Home List of Titles Rosenroot (Rhodiola rosea): traditional use, chemical composition, pharmacology and clinical efficacy
Please use this identifier to cite or link to this item: http://hdl.handle.net/1959.3/82390
- Rosenroot (Rhodiola rosea): traditional use, chemical composition, pharmacology and clinical efficacy
- Panossian, A.; Wikman, G.; Sarris, J.
- The aim of this review article was to summarize accumulated information related to chemical composition, pharmacological activity, traditional and official use of Rhodiola rosea L. in medicine. In total approximately 140 compounds were isolated from roots and rhizome - monoterpene alcohols and their glycosides, cyanogenic glycosides, aryl glycosides, phenylethanoids, phenylpropanoids and their glycosides, flavonoids, flavonlignans, proanthocyanidins and gallic acid derivatives. Studies on isolated organs, tissues, cells and enzymes have revealed that Rhodiola preparations exhibit adaptogenic effect including, neuroprotective, cardioprotectiv e, anti-fatigue, antidepressive, anxiolytic, nootropic, life-span increasing effects and CNS stimulating activity. A number of clinical trials demonstrate that repeated administration of R. rosea extract SHR-5 exerts an anti-fatigue effect that increases mental performance (particularly the ability to concentrate in healthy subjects), and reduces burnout in patients with fatigue syndrome. Encouraging results exist for the use of Rhodiola in mild to moderate depression, and generalized anxiety. Several mechanisms of action possibly contributing to the clinical effect have been identified for Rhodiola extracts. They include interactions with HPA-system (cortisol-reducing), protein kinases p-JNK, nitric oxide, and defense mechanism proteins (e.g. heat shock proteins Hsp 70 and FoxO/DAF-16). Lack of interaction with other drugs and adverse effects in the course of clinical trials make it potentially attractive for use as a safe medication. In conclusion, Rhodiola rosea has robust traditional and pharmacological evidence of use in fatigue, and emerging evidence supporting cognition and mood.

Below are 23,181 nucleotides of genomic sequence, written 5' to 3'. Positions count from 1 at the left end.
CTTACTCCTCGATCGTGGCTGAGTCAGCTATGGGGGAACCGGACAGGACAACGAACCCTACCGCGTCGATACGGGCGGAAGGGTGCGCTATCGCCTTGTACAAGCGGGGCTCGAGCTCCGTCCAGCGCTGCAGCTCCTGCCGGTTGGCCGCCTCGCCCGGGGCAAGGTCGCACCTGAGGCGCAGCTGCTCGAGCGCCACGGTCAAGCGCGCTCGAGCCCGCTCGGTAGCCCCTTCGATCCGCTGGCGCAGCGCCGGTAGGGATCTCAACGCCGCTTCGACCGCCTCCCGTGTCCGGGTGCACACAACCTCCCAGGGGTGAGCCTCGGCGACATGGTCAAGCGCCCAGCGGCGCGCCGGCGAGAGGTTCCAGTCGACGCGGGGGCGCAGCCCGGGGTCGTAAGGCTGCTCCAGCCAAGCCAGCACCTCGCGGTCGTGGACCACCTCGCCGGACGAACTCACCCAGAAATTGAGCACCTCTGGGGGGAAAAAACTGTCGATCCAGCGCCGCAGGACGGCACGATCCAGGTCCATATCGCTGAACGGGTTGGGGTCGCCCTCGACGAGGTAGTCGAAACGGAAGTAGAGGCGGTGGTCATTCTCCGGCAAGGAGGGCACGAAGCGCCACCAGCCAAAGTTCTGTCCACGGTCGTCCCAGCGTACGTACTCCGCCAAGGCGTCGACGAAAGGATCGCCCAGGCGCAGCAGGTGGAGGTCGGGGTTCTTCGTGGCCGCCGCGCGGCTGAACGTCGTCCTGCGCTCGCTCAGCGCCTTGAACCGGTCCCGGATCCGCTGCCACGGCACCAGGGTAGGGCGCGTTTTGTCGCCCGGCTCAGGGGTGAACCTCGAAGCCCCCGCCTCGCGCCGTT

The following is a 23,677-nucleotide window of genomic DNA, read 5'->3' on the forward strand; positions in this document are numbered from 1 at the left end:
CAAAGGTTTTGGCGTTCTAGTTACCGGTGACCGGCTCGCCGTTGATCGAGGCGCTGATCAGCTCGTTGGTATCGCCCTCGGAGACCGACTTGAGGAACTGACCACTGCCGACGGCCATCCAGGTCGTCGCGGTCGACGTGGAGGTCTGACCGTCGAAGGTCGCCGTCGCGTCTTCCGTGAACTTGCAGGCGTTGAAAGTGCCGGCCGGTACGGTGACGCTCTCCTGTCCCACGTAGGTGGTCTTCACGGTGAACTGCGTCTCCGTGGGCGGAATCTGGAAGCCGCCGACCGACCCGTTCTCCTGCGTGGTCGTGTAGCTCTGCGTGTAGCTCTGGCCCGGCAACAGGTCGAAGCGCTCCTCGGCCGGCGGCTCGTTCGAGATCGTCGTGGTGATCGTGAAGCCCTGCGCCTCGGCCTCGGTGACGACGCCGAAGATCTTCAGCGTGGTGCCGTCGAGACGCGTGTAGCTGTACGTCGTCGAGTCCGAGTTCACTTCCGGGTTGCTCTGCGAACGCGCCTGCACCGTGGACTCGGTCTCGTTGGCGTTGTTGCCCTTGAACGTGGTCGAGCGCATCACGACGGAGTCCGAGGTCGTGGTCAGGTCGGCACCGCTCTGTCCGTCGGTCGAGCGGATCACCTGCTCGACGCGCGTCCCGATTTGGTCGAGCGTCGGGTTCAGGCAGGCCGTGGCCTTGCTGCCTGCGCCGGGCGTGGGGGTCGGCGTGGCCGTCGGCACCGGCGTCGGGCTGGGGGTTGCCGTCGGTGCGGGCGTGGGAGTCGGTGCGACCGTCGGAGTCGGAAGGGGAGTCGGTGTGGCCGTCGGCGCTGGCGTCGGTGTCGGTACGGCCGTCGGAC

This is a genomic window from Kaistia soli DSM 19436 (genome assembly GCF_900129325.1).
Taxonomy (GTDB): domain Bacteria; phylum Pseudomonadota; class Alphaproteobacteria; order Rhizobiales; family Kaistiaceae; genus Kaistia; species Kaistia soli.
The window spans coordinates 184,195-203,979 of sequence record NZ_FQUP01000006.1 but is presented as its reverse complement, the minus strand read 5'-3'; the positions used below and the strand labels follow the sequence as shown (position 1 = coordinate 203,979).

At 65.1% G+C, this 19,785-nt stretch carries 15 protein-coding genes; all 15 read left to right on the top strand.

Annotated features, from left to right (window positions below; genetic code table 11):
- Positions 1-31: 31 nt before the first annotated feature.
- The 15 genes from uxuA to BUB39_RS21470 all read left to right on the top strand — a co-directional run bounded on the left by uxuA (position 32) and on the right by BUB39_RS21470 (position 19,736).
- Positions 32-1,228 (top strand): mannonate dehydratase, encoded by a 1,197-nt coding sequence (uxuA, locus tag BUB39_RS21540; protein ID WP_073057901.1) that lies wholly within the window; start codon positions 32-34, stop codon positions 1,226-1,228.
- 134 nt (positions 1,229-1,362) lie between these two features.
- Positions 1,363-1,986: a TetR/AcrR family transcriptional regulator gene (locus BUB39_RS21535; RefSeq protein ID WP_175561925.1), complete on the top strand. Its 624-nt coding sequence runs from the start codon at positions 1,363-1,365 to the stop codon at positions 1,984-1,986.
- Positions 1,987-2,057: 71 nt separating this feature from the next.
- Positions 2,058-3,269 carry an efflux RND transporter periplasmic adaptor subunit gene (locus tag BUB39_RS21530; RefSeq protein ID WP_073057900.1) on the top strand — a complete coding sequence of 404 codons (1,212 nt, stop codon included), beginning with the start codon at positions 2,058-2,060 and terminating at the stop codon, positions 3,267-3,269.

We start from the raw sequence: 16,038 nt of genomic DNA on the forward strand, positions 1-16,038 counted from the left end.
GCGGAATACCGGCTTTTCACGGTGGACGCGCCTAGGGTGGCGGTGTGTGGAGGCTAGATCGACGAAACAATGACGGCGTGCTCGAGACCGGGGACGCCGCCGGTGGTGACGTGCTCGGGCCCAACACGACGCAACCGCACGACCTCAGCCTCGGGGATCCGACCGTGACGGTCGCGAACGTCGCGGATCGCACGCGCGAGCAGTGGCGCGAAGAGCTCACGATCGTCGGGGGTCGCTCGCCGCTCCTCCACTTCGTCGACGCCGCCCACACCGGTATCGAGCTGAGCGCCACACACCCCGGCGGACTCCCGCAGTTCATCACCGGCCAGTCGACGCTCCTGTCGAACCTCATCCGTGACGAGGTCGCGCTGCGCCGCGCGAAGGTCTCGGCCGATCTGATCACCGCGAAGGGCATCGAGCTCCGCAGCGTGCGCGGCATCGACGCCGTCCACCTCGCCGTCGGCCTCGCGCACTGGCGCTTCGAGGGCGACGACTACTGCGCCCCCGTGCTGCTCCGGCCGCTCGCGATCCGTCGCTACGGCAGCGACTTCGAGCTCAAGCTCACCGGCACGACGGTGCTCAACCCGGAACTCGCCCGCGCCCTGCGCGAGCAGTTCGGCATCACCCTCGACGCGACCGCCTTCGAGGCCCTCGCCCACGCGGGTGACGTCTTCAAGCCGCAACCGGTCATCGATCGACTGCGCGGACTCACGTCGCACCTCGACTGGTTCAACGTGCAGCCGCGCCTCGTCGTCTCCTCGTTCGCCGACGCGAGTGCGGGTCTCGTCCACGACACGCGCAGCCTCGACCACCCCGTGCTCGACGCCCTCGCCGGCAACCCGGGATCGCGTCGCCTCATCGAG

- Publication type
- Journal article
- Research centre
- Swinburne University of Technology. Faculty of Life and Social Sciences. Brain Sciences Institute
- Phytomedicine, Vol. 17, no. 7 (Jun 2010), pp. 481-493
- Publication year
- FOR Code(s)
- 1115 Pharmacology and Pharmaceutical Sciences
- Adaptogen; Fatigue; Herbal medicine; Pharmacology; Rhodiola rosea
- Urban and Fischer
- Publisher URL
- Copyright © 2010 Elsevier GmbH. All rights reserved.
- Peer reviewed